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I have been studying about Frequency Domain from many days but still i am not able to clear one of the confusion. We say that in frequency domain an image is represented as waves. What I am able to think is that if we take out an intensity profile column wise (i.e one row of intensity values), we have pixel location and at each pixel location we have some intensity value. So using these values with instensity values on y axis and location on x axis, we can draw a wave for one particular row. Now we find DFT coefficients. These DFT coefficients are multiplied with various waves of different frequencies and added. Ultimately we get the original image. Similarly we do it for 2nd row , 3rd row and so on. But when I saw the following image I got confused.

enter image description here

If we take its fourier transform and see its image in frequency domain we get 3 dots in the middle at frequency location 4. I know we get these dots at frequency location 4 because the image has frequency 4. Now the question is why do I get only one row of 3 dots? Why not each row contains 3 dots as I have discussed earlier? Please explain. Thank You.

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You only get one row of three dots because the image is constant in the vertical direction. That means that vertically speaking, the image only has 0 Hz content. Thus, you get the three dots in row 0 (the 0 Hz row), and nothing in any of the others. If you made one of the image's rows different than the others then you would see differences in the FFT's rows as well.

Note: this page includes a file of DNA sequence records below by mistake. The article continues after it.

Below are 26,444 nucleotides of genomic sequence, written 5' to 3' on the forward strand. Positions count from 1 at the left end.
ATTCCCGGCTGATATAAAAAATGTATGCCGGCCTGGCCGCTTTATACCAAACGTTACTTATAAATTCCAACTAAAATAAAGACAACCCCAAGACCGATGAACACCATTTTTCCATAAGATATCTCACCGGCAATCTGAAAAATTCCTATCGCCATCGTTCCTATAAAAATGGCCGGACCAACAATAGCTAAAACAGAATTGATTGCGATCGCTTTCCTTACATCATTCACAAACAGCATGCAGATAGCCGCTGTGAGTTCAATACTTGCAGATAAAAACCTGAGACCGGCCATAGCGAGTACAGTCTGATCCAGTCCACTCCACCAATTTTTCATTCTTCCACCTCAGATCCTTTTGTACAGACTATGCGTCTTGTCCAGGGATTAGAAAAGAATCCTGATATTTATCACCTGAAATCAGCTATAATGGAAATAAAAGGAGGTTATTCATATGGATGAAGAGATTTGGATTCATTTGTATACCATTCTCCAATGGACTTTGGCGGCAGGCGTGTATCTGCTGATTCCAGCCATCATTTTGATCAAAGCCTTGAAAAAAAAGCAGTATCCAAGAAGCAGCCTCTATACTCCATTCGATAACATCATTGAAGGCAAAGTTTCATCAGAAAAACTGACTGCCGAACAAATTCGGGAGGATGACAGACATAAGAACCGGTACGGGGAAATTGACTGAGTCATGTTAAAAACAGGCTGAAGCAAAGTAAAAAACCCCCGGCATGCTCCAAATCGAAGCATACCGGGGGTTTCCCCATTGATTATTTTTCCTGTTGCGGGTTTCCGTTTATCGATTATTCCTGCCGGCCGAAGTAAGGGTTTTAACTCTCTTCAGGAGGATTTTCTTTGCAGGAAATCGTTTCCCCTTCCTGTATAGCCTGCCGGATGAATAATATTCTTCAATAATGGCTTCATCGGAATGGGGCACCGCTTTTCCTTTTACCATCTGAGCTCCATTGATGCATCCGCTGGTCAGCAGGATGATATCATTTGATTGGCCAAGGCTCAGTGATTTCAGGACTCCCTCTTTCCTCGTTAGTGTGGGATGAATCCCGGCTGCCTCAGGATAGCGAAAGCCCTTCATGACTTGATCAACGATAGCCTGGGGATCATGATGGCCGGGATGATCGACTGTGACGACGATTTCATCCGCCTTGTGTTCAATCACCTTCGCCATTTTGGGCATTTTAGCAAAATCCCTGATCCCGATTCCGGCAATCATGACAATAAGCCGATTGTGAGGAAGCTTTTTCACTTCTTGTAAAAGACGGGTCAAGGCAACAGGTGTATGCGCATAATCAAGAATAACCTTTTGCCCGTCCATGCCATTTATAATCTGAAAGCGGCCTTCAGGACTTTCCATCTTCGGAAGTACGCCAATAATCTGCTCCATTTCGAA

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  • $\begingroup$ Jim Thanks for your comments but yes along vertical direction the intensity is constant but if we consider row wise, the intensity values are changing like the first row. Then why not 3 dots in second row? Please explain. $\endgroup$ – Navdeep Oct 7 '14 at 16:58
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    $\begingroup$ The problem is that you think the FFT values in the second row correspond to the pixel values in the second row. They do not. All FFT values apply to ALL of the pixels in the image. They represent image "waves". There is no "waviness" (i.e. no change) in the vertical direction, so there is only 0 Hz content in the vertical direction. $\endgroup$ – Jim Clay Oct 7 '14 at 17:22
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    $\begingroup$ @Navdeep I highly recommend that you read and seek to understand the answer that nikie linked to above. When you understand it you will have the answer to your question. $\endgroup$ – Jim Clay Oct 7 '14 at 17:27

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